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A glass case of emotion: Mets and their fans will miss Bartolo Colon

For his on-field contributions, his mentoring of young pitchers and his entertainment value at the plate, newest Atlanta Braves pitcher Bartolo Colon leaves a void in Queens. Jake Roth/USA Today Sports

NEW YORK -- In reaction to Bartolo Colon reaching an agreement on a one-year contract with the Atlanta Braves this past weekend, Noah Syndergaard tweeted a GIF of Ron Burgundy bawling in a phone booth after his beloved dog Baxter had been booted off a bridge by a biker in the movie “Anchorman.”

“I’m in a glass case of emotion!” Burgundy bellows.

Applied to Colon’s departure, the scene may be a tad melodramatic. Still, the New York Mets will miss the 43-year-old Colon -- for his on-field contributions, his mentoring of young Latin American pitchers and his entertainment value at the plate.

Mets officials were willing to entertain bringing back Colon at a reasonable cost. But once the Braves ponied up $12.5 million for Colon for 2017, pairing him with fellow newly signed 40-something R.A. Dickey, the Mets had to let Colon walk.

That does not mean the Braves made a mistake. With Atlanta, Colon will be guaranteed a rotation spot alongside Dickey, Julio Teheran, Mike Foltynewicz and possibly Josh Collmenter. So the expenditure made more sense.

With the Mets, Colon would have been a safety net. That’s because the rotation in 2017, if everyone is healthy -- admittedly a big if -- should be Syndergaard, Jacob deGrom, Matt Harvey, Steven Matz and Zack Wheeler. And that still leaves Robert Gsellman and Seth Lugo as insurance policies.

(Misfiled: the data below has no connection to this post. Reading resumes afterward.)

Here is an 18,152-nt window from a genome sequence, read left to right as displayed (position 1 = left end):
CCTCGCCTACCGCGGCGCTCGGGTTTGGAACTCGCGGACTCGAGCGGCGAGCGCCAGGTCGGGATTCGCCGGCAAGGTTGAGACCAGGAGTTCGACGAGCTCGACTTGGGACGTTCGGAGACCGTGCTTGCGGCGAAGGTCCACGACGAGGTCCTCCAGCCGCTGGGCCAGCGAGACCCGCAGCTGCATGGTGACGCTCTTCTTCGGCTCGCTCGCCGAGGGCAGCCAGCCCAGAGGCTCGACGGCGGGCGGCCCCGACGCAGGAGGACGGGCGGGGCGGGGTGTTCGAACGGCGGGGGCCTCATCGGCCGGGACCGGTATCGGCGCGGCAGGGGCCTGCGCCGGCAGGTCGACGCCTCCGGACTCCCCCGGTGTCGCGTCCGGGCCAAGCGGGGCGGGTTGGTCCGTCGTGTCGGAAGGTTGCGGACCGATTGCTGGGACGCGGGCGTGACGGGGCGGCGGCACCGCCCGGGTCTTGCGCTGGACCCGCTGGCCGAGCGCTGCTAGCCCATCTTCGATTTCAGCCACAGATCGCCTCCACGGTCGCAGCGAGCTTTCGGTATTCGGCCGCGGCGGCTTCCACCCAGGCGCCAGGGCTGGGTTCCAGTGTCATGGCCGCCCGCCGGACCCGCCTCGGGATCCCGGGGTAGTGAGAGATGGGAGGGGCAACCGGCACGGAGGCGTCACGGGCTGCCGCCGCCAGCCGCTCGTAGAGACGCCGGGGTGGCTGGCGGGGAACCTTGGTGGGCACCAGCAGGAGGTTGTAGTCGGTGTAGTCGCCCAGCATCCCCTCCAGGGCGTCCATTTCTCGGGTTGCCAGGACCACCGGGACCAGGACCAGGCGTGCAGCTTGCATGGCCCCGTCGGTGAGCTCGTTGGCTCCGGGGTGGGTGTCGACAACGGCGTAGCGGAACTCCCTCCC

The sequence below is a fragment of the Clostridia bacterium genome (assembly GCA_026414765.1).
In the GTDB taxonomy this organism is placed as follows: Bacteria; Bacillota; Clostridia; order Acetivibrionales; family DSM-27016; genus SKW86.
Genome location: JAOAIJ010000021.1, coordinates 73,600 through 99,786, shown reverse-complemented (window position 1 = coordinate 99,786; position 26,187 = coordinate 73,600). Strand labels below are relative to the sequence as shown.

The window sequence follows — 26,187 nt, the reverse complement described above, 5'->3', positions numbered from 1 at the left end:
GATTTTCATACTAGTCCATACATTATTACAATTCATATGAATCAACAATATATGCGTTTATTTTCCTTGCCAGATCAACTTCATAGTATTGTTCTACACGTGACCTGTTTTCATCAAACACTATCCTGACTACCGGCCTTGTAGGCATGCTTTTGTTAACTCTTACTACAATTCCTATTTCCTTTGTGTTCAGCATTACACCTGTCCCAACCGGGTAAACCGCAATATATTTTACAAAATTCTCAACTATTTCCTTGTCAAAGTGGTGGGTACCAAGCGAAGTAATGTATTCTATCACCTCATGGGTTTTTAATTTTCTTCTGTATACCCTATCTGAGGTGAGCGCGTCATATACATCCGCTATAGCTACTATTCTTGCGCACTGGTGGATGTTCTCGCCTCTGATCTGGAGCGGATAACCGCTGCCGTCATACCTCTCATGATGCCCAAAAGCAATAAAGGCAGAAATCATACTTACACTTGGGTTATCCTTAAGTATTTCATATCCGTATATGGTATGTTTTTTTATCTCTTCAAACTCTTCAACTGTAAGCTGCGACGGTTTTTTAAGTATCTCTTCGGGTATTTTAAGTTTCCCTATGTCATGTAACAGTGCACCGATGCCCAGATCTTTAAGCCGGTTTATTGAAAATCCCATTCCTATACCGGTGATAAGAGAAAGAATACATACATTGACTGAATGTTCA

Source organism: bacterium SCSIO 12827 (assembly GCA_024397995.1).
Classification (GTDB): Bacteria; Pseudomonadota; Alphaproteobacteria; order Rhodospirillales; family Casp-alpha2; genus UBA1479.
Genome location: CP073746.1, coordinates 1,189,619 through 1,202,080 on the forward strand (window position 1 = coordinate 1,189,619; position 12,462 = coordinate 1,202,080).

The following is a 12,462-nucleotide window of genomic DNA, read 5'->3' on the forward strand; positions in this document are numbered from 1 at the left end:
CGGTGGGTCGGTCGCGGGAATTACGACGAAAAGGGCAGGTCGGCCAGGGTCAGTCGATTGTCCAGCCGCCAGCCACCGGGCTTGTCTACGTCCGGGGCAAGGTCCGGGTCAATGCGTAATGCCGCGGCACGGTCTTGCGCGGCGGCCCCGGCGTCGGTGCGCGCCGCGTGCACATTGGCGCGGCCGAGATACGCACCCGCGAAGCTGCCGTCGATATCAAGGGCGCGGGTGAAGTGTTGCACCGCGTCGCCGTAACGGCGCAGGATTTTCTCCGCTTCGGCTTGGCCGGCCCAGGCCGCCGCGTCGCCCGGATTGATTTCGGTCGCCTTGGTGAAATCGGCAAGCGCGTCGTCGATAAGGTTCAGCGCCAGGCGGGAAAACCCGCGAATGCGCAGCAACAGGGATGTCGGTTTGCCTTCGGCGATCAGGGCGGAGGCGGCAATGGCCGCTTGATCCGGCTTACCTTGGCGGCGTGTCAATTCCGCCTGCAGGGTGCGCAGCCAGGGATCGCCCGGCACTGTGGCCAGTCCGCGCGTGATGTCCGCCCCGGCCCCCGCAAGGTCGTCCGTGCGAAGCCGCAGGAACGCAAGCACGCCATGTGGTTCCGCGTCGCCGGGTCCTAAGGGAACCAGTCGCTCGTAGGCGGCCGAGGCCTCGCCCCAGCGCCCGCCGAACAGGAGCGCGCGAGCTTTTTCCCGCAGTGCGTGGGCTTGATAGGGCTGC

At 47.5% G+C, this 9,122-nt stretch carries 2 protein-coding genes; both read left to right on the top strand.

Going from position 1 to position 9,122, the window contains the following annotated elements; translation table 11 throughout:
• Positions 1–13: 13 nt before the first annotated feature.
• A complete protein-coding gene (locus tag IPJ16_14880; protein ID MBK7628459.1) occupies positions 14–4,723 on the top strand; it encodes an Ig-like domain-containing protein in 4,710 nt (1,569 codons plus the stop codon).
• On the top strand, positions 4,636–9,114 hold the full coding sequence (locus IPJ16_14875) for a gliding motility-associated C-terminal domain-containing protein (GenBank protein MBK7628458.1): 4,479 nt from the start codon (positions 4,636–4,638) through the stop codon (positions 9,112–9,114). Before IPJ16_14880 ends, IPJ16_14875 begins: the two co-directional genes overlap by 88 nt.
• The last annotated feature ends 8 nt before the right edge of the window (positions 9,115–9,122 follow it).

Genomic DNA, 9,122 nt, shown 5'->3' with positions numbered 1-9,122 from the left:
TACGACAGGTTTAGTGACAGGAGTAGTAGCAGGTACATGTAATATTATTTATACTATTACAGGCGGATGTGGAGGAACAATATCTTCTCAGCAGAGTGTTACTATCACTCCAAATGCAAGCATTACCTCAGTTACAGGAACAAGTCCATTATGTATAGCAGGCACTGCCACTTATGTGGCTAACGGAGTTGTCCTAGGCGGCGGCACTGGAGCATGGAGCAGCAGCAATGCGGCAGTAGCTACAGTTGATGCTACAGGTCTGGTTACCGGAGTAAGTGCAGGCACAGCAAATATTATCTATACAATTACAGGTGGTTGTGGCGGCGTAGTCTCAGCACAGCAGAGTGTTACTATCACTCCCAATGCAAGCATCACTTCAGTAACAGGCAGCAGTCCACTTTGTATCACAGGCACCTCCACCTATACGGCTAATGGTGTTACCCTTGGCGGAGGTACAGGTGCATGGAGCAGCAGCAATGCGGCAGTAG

So while re-signing Colon may have been sensible for the Mets at somewhere near his $7.25 million salary from 2016, it would not have been prudent at the premium the Braves paid.

When he re-signed with the Mets last winter, Colon had expected to move to the bullpen midway through the season, once Wheeler returned from Tommy John surgery. Of course, not only did Wheeler suffer multiple setbacks and never appear in the majors in 2016, Harvey, deGrom and others suffered injuries as well. So Colon was never dislodged from the rotation.

Colon ultimately went 15-8 with a 3.43 ERA while logging 191 2/3 innings spanning 34 appearances (33 starts). The wins, starts and innings pitched all led the Mets.

“He has absolutely saved our rotation by going out there with those quality innings,” manager Terry Collins recently noted. “The wins are great, but it’s the quality innings that he delivers every time he goes out there that not only saves the starting pitchers, it saves the relievers too.”

The heavy workload allowed Colon to increase his career wins total to 233. With a starting opportunity with Atlanta -- one that could not be guaranteed by the Mets -- Colon is within striking distance in 2017 of becoming the all-time winningest Latin American-born pitcher. After Colon passed Pedro Martinez this past season, the only pitchers still ahead of him on that list are fellow Dominican Juan Marichal (243 wins) and Nicaraguan Dennis Martinez (245).

In large part because of his unique physique, which actually belied his athleticism, Mets fans had a special attachment to Colon. A buzz arose each time he stepped to the plate. Fans particularly celebrated each time Colon’s ill-fitting helmet went flying on a wild swing.

No one will forget Colon’s home run against James Shields in San Diego on May 7. At 42 years, 349 days old, Colon became the oldest player in MLB history to produce his first big-league long ball.

At least Colon is staying in the National League and will continue to regularly step in the batter’s box.

Still, Colon does turn 44 in May. And there has to be an expiration date on his career sooner or later. It’s probably better to be a year too early than a year too late in severing ties. The Braves made any debate a no-brainer when they blew away what the Mets were willing to spend.

So while it’s OK to bawl at Colon’s departure, you can still understand why it completely made sense for the Mets to let the popular pitcher walk.